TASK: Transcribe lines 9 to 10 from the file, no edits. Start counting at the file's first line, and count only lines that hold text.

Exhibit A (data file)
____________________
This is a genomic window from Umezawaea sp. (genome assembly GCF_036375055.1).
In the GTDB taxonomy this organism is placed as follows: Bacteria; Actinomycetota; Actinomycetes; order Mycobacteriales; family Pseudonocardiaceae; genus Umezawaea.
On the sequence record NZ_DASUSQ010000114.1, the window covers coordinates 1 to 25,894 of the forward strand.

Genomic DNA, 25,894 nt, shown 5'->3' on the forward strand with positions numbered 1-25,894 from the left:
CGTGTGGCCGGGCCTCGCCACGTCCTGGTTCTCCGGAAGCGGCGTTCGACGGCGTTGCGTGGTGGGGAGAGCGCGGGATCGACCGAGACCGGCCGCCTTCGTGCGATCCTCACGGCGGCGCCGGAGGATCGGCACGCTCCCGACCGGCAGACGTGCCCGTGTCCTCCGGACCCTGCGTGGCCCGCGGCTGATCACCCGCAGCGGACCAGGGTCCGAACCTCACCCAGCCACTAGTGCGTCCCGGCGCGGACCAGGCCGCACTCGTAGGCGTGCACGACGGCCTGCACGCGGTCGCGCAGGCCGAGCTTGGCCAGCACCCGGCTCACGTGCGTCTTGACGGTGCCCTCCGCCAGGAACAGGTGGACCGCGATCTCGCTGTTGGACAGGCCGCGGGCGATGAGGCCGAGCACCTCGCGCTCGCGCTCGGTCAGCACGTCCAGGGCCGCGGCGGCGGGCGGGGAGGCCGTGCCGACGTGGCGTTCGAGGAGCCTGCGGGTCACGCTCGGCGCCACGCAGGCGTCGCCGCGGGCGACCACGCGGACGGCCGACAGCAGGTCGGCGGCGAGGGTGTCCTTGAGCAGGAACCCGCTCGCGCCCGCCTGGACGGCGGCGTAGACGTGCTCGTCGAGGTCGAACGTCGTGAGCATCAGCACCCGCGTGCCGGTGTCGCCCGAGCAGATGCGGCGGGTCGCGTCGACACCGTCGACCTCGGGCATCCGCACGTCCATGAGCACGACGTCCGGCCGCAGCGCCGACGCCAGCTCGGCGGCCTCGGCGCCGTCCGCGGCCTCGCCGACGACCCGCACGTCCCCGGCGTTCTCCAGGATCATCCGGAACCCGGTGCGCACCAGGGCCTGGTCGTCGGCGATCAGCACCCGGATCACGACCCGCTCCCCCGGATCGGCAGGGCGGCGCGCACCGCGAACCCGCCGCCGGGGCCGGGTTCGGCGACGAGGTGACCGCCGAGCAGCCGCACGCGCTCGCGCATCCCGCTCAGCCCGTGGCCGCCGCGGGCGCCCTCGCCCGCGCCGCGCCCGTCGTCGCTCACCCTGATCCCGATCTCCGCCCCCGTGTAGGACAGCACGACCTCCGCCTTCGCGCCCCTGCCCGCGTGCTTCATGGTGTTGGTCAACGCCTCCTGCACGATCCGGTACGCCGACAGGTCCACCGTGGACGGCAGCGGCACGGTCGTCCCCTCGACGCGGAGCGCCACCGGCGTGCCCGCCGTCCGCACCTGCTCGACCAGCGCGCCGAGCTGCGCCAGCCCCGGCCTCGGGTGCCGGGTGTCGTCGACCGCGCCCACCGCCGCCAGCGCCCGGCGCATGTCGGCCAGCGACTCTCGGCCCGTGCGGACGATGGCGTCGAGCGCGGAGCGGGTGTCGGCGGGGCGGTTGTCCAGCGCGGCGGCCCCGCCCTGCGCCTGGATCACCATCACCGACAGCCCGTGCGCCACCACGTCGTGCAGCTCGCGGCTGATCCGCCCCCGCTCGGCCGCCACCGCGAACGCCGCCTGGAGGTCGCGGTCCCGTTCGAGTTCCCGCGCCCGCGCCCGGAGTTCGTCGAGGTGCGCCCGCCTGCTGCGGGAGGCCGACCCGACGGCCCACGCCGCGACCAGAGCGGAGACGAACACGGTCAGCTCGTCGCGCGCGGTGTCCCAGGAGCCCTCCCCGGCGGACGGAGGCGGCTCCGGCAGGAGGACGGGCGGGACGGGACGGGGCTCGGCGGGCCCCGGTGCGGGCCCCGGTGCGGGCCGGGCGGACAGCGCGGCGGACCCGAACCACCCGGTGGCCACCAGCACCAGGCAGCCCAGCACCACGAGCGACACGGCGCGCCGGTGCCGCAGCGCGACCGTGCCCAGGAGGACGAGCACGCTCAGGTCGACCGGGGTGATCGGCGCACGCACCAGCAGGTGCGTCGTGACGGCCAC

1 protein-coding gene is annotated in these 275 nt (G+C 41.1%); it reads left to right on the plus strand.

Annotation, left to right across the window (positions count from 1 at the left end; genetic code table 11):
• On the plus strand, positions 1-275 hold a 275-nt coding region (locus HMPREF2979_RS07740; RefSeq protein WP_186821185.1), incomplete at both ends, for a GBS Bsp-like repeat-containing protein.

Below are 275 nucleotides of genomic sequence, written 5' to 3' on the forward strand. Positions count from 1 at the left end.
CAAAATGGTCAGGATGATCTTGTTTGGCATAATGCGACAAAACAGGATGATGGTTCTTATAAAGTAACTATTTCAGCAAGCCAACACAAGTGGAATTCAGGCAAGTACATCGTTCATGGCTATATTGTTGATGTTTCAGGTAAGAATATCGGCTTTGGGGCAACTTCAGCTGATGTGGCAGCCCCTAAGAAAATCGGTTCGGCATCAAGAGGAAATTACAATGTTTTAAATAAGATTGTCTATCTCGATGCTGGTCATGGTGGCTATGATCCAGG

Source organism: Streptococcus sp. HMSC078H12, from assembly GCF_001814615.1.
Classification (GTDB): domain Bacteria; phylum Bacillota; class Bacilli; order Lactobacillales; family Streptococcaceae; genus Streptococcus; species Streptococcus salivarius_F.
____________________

Below are 275 nucleotides of genomic sequence, written 5' to 3' on the forward strand. Positions count from 1 at the left end.
CAAAATGGTCAGGATGATCTTGTTTGGCATAATGCGACAAAACAGGATGATGGTTCTTATAAAGTAACTATTTCAGCAAGCCAACACAAGTGGAATTCAGGCAAGTACATCGTTCATGGCTATATTGTTGATGTTTCAGGTAAGAATATCGGCTTTGGGGCAACTTCAGCTGATGTGGCAGCCCCTAAGAAAATCGGTTCGGCATCAAGAGGAAATTACAATGTTTTAAATAAGATTGTCTATCTCGATGCTGGTCATGGTGGCTATGATCCAGG